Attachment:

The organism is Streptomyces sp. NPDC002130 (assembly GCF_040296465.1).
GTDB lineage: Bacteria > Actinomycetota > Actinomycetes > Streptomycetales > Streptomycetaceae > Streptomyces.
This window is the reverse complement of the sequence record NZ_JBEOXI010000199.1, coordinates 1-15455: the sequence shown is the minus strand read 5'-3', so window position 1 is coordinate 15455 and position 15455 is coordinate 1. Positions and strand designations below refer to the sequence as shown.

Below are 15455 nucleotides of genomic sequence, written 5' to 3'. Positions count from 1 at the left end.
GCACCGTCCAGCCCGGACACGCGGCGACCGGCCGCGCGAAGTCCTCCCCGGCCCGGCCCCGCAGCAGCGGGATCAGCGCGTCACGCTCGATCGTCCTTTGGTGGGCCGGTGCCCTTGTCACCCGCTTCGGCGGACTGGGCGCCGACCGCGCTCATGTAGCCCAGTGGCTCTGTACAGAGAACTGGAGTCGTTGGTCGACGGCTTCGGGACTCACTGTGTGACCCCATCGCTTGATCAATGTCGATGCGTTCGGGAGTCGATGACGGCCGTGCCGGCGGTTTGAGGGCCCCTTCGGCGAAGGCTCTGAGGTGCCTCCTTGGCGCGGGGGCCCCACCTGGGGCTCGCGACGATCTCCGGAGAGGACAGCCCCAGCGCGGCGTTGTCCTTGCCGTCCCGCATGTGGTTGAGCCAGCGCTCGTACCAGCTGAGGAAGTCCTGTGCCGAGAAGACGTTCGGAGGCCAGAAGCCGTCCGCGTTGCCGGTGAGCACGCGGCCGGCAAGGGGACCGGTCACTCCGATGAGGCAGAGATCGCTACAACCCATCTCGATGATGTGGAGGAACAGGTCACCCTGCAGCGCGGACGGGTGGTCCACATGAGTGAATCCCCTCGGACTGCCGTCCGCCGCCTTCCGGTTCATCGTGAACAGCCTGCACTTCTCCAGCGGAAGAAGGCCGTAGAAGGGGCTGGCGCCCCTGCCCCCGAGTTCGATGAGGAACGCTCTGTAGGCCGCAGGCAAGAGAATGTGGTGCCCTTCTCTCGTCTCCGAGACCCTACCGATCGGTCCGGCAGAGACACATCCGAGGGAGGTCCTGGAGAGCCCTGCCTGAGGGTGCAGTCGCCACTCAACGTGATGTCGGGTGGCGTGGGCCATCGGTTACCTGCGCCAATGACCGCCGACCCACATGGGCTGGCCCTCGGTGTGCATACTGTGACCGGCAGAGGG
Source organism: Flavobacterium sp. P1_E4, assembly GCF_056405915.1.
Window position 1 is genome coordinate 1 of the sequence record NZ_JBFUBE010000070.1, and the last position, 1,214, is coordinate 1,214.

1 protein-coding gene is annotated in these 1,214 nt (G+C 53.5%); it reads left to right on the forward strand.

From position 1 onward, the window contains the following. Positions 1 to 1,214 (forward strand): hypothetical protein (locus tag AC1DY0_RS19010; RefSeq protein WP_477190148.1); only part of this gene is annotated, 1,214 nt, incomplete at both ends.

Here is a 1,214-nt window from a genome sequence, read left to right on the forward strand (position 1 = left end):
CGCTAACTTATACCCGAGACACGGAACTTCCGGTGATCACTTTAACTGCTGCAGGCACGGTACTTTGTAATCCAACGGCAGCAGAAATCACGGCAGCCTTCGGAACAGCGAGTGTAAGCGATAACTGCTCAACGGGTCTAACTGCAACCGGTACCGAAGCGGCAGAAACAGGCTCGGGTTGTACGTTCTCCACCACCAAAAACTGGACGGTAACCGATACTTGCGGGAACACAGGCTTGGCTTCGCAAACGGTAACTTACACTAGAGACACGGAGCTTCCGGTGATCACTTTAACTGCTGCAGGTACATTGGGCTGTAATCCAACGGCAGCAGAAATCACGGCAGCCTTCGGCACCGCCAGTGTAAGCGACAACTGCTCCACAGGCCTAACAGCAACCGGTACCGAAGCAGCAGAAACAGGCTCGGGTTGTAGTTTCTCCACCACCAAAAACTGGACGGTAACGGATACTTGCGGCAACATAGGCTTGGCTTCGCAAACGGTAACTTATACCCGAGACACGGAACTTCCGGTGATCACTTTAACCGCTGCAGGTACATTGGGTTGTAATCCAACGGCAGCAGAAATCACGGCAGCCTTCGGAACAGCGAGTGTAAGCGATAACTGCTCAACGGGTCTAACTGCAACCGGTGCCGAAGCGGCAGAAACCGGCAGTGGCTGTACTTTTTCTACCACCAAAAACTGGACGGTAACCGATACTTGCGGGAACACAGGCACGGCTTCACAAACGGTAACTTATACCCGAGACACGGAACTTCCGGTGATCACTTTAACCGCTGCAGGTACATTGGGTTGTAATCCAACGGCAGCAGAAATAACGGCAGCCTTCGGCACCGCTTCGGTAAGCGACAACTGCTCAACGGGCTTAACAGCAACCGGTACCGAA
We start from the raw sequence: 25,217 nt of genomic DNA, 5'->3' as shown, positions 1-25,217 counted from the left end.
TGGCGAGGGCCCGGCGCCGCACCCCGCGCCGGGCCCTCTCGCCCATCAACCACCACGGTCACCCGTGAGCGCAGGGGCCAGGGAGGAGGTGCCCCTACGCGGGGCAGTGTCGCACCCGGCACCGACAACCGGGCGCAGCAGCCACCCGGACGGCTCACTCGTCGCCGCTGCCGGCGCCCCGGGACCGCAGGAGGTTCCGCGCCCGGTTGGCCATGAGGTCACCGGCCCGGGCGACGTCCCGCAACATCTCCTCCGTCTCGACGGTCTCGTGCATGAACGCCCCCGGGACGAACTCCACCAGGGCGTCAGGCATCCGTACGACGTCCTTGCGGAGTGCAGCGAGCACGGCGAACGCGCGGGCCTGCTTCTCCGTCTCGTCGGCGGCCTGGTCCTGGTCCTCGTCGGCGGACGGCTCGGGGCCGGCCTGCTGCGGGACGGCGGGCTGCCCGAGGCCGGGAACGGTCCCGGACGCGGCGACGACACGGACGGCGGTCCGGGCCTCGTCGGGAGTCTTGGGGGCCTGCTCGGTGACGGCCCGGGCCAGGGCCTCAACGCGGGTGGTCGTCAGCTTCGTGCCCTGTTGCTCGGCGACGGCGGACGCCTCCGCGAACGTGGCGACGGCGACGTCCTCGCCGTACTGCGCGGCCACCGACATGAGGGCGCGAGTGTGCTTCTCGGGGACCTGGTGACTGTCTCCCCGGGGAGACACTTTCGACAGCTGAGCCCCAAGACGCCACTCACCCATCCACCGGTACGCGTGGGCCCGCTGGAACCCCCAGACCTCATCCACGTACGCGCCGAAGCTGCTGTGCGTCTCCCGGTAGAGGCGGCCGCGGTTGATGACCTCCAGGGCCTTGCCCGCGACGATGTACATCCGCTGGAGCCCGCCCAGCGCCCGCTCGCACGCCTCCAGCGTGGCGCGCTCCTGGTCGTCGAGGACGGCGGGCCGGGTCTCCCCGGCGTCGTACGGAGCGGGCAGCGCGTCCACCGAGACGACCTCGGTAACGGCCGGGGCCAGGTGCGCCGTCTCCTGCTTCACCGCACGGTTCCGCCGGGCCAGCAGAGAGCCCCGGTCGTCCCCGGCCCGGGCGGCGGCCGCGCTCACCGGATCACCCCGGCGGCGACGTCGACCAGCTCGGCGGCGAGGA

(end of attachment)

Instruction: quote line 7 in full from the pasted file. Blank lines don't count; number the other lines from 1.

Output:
Window position 1 is genome coordinate 1 of the sequence record NZ_JBFUBE010000070.1, and the last position, 1,214, is coordinate 1,214.